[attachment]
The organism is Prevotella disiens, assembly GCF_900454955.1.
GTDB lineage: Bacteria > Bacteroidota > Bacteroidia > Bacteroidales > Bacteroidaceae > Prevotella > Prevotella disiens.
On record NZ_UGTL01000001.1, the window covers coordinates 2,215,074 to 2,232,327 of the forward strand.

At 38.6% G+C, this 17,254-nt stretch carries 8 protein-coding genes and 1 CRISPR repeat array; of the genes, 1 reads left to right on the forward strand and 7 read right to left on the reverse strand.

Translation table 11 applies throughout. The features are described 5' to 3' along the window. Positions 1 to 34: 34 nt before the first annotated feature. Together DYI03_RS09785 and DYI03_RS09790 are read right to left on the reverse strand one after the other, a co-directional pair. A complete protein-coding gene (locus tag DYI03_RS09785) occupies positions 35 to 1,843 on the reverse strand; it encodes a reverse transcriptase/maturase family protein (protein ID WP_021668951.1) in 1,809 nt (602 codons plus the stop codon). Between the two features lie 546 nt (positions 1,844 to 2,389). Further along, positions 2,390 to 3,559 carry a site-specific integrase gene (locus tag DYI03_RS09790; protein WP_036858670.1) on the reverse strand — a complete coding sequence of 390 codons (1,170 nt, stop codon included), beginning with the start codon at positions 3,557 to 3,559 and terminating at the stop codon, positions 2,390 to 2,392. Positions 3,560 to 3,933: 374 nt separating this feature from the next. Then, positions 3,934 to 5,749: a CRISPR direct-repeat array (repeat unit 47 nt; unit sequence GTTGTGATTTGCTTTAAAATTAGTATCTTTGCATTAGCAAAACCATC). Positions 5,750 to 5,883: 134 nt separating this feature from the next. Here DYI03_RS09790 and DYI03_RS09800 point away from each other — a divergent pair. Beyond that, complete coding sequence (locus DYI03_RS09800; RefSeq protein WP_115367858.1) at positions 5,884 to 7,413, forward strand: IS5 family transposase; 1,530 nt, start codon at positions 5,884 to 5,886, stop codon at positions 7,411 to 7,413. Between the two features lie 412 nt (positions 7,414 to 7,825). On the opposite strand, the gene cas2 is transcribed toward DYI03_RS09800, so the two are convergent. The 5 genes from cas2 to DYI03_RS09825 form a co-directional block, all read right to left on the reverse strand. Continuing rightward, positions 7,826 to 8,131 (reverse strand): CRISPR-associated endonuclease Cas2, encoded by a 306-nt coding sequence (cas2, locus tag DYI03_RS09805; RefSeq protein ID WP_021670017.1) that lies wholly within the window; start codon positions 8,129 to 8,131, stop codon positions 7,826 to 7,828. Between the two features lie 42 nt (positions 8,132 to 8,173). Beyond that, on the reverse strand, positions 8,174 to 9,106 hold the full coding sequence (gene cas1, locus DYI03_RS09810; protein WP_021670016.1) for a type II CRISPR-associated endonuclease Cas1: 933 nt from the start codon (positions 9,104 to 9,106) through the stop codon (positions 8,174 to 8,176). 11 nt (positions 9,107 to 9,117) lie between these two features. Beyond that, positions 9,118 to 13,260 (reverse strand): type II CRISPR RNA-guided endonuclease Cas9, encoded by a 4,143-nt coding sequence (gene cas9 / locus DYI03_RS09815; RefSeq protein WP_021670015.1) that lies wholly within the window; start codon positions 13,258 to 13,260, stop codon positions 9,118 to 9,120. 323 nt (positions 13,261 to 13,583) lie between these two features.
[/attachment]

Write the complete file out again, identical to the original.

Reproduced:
The organism is Prevotella disiens, assembly GCF_900454955.1.
GTDB lineage: Bacteria > Bacteroidota > Bacteroidia > Bacteroidales > Bacteroidaceae > Prevotella > Prevotella disiens.
On record NZ_UGTL01000001.1, the window covers coordinates 2,215,074 to 2,232,327 of the forward strand.

At 38.6% G+C, this 17,254-nt stretch carries 8 protein-coding genes and 1 CRISPR repeat array; of the genes, 1 reads left to right on the forward strand and 7 read right to left on the reverse strand.

Translation table 11 applies throughout. The features are described 5' to 3' along the window. Positions 1 to 34: 34 nt before the first annotated feature. Together DYI03_RS09785 and DYI03_RS09790 are read right to left on the reverse strand one after the other, a co-directional pair. A complete protein-coding gene (locus tag DYI03_RS09785) occupies positions 35 to 1,843 on the reverse strand; it encodes a reverse transcriptase/maturase family protein (protein ID WP_021668951.1) in 1,809 nt (602 codons plus the stop codon). Between the two features lie 546 nt (positions 1,844 to 2,389). Further along, positions 2,390 to 3,559 carry a site-specific integrase gene (locus tag DYI03_RS09790; protein WP_036858670.1) on the reverse strand — a complete coding sequence of 390 codons (1,170 nt, stop codon included), beginning with the start codon at positions 3,557 to 3,559 and terminating at the stop codon, positions 2,390 to 2,392. Positions 3,560 to 3,933: 374 nt separating this feature from the next. Then, positions 3,934 to 5,749: a CRISPR direct-repeat array (repeat unit 47 nt; unit sequence GTTGTGATTTGCTTTAAAATTAGTATCTTTGCATTAGCAAAACCATC). Positions 5,750 to 5,883: 134 nt separating this feature from the next. Here DYI03_RS09790 and DYI03_RS09800 point away from each other — a divergent pair. Beyond that, complete coding sequence (locus DYI03_RS09800; RefSeq protein WP_115367858.1) at positions 5,884 to 7,413, forward strand: IS5 family transposase; 1,530 nt, start codon at positions 5,884 to 5,886, stop codon at positions 7,411 to 7,413. Between the two features lie 412 nt (positions 7,414 to 7,825). On the opposite strand, the gene cas2 is transcribed toward DYI03_RS09800, so the two are convergent. The 5 genes from cas2 to DYI03_RS09825 form a co-directional block, all read right to left on the reverse strand. Continuing rightward, positions 7,826 to 8,131 (reverse strand): CRISPR-associated endonuclease Cas2, encoded by a 306-nt coding sequence (cas2, locus tag DYI03_RS09805; RefSeq protein ID WP_021670017.1) that lies wholly within the window; start codon positions 8,129 to 8,131, stop codon positions 7,826 to 7,828. Between the two features lie 42 nt (positions 8,132 to 8,173). Beyond that, on the reverse strand, positions 8,174 to 9,106 hold the full coding sequence (gene cas1, locus DYI03_RS09810; protein WP_021670016.1) for a type II CRISPR-associated endonuclease Cas1: 933 nt from the start codon (positions 9,104 to 9,106) through the stop codon (positions 8,174 to 8,176). 11 nt (positions 9,107 to 9,117) lie between these two features. Beyond that, positions 9,118 to 13,260 (reverse strand): type II CRISPR RNA-guided endonuclease Cas9, encoded by a 4,143-nt coding sequence (gene cas9 / locus DYI03_RS09815; RefSeq protein WP_021670015.1) that lies wholly within the window; start codon positions 13,258 to 13,260, stop codon positions 9,118 to 9,120. 323 nt (positions 13,261 to 13,583) lie between these two features.